During a crisis, a consistent message is a must, and transparency is paramount. With social media and the internet, conflicting messages and/or a failure to be honest about what your agency is doing will quickly come to light.
However, not every detail will be or needs to be shared with every stakeholder audience. Identify the three key messages you want to communicate:
What are you doing to address the situation?
How will you continue to fulfill your mission?
Every person who will be talking to stakeholders should have Post-It by their phones with those talking points so they relay a consistent message.
4. Designate a Spokesperson
Your spokesperson should be situation-specific. If your ED is on the hotseat, identify someone else, such as the second-in-command, your board president, or your communications professional as spokesperson. That person needs to memorize the three talking points and stick to them. Always. If the news media calls, your spokesperson should stick to the talking points and decline to speculate. Remember, just because a reporter asks a question does not mean your spokesperson has to answer it. Make sure all involved parties understand this point. While your first inclination may be to accept blame, if appropriate, before you interact at all with the press or a third party, you should coordinate with your insurance representative to determine whether anything you are planning to say may have negative implications on the insurance company’s ability to defend you in a subsequent lawsuit related to this event.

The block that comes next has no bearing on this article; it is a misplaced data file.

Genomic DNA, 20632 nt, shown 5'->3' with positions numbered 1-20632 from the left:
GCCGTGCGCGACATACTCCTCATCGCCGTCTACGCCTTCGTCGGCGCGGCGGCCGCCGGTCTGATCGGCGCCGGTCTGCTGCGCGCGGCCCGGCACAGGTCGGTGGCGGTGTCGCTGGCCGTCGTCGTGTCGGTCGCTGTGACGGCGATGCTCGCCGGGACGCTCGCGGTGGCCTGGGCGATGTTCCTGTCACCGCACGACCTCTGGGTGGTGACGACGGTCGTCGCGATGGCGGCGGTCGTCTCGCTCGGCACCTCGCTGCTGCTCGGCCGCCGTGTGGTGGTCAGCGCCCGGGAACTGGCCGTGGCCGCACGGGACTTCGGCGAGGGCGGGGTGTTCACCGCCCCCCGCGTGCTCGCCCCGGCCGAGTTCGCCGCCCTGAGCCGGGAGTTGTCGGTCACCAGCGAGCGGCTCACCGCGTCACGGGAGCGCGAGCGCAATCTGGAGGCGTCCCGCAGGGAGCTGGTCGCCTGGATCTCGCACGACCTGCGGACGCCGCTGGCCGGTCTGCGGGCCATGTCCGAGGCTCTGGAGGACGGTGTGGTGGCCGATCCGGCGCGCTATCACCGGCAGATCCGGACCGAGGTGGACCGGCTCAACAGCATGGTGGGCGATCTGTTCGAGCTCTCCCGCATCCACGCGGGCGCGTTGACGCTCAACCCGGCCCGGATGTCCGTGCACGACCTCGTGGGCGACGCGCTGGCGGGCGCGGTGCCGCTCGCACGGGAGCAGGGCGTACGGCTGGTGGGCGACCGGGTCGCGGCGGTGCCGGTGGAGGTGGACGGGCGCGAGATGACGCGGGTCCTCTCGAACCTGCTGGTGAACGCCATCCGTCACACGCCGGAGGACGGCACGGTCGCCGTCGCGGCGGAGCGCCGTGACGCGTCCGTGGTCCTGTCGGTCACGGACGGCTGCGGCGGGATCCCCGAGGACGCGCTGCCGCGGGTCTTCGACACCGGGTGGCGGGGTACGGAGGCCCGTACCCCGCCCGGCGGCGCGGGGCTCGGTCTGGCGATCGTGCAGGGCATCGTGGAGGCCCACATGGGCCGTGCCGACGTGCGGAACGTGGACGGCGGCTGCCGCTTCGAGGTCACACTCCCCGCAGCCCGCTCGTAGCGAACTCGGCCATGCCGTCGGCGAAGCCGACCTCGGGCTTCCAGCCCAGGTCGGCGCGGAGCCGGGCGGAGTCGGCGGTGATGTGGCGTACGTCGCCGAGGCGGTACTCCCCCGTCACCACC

If you need to do a press conference, be thoughtful about when and where you hold the conference. If the media is being particularly aggressive, you might consider scheduling a news conference away from the facility, so reporters cannot do live shots or chase down staff during the newscast.
5. Identify Stakeholders
The people who need to be informed of a crisis will depend on the situation. Similarly, the details you provide will depend on the stakeholder group.